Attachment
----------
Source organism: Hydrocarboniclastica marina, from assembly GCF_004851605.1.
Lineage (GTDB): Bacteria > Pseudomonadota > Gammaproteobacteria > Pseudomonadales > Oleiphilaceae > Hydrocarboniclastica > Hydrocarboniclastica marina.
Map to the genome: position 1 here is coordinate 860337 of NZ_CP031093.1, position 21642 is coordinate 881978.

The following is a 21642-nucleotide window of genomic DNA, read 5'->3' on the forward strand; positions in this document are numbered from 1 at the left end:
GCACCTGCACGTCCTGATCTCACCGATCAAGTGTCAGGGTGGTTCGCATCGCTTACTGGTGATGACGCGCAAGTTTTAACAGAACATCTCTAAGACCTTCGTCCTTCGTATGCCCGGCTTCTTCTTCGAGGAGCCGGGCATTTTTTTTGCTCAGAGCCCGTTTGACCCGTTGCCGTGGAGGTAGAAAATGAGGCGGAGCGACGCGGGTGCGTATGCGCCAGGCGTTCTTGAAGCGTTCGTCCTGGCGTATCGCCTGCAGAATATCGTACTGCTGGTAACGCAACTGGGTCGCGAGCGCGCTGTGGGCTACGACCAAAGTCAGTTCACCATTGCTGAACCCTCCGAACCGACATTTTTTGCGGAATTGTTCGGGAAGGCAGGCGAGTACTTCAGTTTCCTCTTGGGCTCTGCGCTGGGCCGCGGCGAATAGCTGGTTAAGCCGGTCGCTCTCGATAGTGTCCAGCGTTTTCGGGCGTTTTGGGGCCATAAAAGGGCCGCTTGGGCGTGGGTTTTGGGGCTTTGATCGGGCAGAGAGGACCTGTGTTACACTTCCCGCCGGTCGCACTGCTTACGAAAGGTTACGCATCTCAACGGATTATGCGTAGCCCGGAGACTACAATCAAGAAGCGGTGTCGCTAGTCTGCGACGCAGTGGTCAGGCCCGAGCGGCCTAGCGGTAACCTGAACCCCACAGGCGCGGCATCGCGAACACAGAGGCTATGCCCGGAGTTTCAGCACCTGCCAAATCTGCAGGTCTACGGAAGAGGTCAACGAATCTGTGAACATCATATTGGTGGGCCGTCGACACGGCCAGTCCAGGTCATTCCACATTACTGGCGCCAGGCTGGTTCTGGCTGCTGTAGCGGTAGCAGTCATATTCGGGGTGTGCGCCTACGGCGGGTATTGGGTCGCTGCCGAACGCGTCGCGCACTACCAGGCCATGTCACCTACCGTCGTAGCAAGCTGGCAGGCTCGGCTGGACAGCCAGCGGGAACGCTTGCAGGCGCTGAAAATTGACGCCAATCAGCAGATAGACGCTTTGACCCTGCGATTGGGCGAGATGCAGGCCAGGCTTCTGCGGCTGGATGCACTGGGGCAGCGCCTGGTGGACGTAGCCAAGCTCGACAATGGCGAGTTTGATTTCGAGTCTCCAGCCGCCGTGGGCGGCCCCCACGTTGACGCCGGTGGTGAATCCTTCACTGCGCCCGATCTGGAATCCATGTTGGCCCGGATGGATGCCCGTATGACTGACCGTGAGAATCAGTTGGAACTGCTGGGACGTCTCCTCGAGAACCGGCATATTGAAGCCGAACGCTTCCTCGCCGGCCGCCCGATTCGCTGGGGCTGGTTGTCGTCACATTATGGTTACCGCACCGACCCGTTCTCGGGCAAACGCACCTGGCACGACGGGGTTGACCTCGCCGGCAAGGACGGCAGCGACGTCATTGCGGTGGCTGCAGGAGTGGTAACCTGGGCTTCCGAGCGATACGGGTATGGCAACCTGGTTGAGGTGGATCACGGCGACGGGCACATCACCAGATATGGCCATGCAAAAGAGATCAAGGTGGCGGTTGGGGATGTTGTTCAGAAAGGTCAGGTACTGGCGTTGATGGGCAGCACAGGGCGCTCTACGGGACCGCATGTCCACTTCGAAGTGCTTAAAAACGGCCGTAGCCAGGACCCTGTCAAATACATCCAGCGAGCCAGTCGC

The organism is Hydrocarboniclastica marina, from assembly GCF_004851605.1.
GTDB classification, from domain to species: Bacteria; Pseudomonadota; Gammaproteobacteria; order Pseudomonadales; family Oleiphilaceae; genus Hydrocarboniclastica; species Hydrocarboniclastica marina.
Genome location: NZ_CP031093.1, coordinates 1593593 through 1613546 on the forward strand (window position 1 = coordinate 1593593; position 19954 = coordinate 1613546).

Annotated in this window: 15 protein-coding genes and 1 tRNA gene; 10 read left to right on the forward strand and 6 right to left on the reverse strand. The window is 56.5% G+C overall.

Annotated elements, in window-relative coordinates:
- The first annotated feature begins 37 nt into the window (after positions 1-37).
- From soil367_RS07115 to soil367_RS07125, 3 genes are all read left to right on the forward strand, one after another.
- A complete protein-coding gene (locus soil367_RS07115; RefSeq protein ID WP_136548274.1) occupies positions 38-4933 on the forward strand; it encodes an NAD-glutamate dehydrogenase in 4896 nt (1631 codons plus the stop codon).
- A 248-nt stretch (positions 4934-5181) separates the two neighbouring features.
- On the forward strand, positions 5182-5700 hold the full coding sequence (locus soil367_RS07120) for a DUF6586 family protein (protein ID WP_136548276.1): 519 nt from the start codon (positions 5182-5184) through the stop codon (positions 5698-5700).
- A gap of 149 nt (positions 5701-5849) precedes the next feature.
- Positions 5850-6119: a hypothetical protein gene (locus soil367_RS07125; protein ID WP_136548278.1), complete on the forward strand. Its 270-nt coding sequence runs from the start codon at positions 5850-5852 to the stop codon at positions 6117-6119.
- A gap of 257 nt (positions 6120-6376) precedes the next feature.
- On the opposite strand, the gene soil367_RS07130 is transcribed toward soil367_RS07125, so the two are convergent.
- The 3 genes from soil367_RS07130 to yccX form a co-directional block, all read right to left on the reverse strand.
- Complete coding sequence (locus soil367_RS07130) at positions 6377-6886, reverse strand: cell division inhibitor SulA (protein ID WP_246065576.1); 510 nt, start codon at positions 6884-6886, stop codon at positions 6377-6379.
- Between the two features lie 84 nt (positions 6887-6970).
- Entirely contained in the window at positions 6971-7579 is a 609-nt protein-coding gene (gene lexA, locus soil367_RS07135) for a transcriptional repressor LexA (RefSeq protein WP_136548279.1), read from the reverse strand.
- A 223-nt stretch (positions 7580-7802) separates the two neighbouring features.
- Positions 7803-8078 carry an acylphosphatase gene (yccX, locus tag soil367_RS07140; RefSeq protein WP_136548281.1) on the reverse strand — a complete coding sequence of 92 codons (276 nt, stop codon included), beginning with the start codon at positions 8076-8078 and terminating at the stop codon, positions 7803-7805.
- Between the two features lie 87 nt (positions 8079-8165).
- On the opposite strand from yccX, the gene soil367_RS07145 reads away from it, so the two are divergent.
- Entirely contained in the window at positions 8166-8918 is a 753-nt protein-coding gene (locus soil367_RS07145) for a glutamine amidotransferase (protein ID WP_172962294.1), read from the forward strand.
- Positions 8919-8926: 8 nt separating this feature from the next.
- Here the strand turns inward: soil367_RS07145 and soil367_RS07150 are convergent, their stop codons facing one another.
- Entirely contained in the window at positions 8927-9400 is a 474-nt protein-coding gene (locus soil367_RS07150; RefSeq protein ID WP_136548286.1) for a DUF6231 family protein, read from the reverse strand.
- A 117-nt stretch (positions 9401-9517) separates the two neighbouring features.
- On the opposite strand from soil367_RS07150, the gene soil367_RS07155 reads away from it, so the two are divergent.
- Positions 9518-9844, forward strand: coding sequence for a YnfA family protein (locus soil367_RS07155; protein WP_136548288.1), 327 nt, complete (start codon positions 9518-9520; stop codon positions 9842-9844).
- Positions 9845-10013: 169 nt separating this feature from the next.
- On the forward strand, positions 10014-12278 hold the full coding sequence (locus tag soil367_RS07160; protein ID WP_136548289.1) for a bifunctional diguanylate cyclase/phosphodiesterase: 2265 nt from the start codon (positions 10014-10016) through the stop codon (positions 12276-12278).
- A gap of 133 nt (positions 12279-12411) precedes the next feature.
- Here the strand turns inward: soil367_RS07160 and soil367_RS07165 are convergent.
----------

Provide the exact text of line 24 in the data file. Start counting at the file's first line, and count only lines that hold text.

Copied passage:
- A 223-nt stretch (positions 7580-7802) separates the two neighbouring features.